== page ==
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Volume 13, Number 2—February 2007


Characteristics of Staphylococcus aureus Infections, Chicago Pediatric Hospital

Preeti Jaggi*, Suzanne M. Paule†, Lance R. Peterson†, and Tina Q. Tan*Comments to Author 
Author affiliations: *Northwestern University, Chicago, Illinois, USA; †Evanston Northwestern Healthcare, Evanston, Illinois, USA;

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Table 2

Susceptibility data for CA-MRSA isolates from children*

Susceptibility to antimicrobial agent†CA-MRSA isolates causing invasive disease, n (%)CA-MRSA isolates causing local skin/soft tissue infections, n (%)p value
Resistant to erythromycin16/18 (88.9)11/18 (61)NS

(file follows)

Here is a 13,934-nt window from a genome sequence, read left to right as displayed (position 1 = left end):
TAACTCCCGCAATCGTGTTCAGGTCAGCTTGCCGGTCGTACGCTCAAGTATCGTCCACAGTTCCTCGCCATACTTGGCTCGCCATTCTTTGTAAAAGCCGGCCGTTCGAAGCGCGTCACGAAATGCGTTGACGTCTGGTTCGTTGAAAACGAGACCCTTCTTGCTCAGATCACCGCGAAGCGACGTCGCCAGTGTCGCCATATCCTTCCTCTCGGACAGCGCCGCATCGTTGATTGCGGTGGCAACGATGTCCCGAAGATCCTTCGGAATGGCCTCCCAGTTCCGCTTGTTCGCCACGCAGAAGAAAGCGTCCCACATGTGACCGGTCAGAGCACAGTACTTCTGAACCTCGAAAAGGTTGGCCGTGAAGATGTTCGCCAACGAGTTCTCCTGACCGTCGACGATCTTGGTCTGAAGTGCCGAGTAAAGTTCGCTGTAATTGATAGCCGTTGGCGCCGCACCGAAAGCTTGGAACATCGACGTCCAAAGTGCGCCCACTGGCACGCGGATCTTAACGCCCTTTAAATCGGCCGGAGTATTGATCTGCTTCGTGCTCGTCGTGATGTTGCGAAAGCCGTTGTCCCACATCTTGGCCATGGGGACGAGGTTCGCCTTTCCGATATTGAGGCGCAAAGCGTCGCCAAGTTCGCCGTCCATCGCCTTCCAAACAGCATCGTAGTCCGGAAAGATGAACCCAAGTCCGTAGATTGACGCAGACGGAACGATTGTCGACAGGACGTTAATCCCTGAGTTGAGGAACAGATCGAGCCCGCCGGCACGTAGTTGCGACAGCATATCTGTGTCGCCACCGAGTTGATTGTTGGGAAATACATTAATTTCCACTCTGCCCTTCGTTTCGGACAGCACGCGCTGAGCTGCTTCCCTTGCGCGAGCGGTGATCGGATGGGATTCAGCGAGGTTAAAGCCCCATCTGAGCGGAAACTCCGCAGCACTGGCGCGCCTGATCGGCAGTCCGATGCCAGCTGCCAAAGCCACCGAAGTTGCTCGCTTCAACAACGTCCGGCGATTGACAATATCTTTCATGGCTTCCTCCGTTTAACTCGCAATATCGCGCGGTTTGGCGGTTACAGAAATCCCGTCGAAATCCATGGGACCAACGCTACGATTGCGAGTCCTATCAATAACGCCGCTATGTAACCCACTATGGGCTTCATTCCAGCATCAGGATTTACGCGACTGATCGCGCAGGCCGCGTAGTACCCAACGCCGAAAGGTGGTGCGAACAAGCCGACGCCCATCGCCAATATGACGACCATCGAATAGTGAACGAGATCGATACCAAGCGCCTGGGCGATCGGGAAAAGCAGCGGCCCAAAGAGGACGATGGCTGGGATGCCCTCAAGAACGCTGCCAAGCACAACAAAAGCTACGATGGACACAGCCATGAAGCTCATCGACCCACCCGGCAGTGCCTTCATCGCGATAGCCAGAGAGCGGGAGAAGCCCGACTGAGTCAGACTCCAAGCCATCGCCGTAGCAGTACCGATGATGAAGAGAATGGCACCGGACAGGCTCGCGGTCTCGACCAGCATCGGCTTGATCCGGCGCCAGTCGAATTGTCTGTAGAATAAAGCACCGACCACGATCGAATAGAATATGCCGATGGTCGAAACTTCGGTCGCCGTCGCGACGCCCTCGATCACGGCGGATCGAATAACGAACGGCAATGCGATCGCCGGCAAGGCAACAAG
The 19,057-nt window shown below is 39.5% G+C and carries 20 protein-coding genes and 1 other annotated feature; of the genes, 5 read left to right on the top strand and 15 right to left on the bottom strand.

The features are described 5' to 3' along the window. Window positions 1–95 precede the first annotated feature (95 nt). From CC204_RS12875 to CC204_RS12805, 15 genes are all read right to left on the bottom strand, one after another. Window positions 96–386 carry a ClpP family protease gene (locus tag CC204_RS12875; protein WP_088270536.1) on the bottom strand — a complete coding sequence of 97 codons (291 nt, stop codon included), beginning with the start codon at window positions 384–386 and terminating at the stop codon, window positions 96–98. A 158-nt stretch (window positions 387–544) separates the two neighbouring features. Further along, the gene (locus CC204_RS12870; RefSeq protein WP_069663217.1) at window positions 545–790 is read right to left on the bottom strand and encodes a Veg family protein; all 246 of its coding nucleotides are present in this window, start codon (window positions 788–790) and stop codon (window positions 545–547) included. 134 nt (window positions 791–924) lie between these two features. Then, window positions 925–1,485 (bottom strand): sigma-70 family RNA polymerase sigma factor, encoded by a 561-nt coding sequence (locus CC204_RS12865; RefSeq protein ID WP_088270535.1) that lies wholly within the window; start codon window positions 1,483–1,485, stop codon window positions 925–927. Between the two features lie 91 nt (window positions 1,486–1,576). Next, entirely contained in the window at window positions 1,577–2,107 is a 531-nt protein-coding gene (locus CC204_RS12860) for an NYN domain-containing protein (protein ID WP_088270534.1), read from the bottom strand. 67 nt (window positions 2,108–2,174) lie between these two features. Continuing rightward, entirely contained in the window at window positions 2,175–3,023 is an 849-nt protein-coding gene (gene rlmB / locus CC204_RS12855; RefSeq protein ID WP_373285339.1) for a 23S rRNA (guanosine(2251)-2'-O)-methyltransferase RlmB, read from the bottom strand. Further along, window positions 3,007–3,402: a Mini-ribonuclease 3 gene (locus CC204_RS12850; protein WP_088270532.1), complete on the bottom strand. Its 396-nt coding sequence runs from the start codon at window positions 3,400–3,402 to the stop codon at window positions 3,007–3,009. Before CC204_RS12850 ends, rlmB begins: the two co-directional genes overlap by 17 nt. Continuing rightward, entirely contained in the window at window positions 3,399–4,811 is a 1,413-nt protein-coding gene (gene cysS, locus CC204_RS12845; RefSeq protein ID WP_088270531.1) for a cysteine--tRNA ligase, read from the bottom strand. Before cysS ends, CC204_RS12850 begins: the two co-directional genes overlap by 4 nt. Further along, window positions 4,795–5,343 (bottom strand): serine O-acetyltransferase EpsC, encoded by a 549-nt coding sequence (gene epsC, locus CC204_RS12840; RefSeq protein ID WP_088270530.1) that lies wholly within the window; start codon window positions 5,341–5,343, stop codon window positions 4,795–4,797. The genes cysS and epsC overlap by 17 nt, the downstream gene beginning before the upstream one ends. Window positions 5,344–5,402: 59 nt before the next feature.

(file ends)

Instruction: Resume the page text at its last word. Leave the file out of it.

Apparently susceptible to clindamycin18/18 (100)18/18 (100)NS
Inducible clindamycin resistance3/16 (19)0/10 (0)NS
Resistant to ciprofloxacin2/18 (11)1/18 (6)NS
Resistant to levofloxacin1/18 (6)1/18 (6)NS
Resistant to tetracycline1/18 (5)2/18 (11)NS

*CA-MRSA, community-associated methicillin-resistant Staphylococcus aureus; NS, not significant.
†In addition to the antimicrobial agents listed, all isolates were susceptible to vancomycin, linezolid, and rifampin.

Main Article